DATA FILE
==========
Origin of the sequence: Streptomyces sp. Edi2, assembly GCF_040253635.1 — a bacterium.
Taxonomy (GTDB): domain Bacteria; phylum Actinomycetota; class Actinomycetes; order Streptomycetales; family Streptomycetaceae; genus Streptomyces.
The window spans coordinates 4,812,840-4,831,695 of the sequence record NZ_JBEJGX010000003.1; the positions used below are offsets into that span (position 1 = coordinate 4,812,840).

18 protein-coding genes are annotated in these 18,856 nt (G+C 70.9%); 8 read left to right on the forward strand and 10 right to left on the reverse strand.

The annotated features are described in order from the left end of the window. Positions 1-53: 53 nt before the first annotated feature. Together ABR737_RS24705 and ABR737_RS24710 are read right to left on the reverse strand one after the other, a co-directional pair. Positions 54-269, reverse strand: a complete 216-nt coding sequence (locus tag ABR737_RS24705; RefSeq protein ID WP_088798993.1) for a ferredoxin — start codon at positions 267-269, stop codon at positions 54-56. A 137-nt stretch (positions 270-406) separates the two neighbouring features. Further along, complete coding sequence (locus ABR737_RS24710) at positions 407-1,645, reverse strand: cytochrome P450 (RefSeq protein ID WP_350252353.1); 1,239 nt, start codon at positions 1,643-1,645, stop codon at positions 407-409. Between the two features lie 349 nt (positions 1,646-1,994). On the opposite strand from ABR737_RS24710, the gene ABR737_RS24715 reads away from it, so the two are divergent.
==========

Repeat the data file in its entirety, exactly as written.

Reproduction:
Origin of the sequence: Streptomyces sp. Edi2, assembly GCF_040253635.1 — a bacterium.
Taxonomy (GTDB): domain Bacteria; phylum Actinomycetota; class Actinomycetes; order Streptomycetales; family Streptomycetaceae; genus Streptomyces.
The window spans coordinates 4,812,840-4,831,695 of the sequence record NZ_JBEJGX010000003.1; the positions used below are offsets into that span (position 1 = coordinate 4,812,840).

18 protein-coding genes are annotated in these 18,856 nt (G+C 70.9%); 8 read left to right on the forward strand and 10 right to left on the reverse strand.

The annotated features are described in order from the left end of the window. Positions 1-53: 53 nt before the first annotated feature. Together ABR737_RS24705 and ABR737_RS24710 are read right to left on the reverse strand one after the other, a co-directional pair. Positions 54-269, reverse strand: a complete 216-nt coding sequence (locus tag ABR737_RS24705; RefSeq protein ID WP_088798993.1) for a ferredoxin — start codon at positions 267-269, stop codon at positions 54-56. A 137-nt stretch (positions 270-406) separates the two neighbouring features. Further along, complete coding sequence (locus ABR737_RS24710) at positions 407-1,645, reverse strand: cytochrome P450 (RefSeq protein ID WP_350252353.1); 1,239 nt, start codon at positions 1,643-1,645, stop codon at positions 407-409. Between the two features lie 349 nt (positions 1,646-1,994). On the opposite strand from ABR737_RS24710, the gene ABR737_RS24715 reads away from it, so the two are divergent.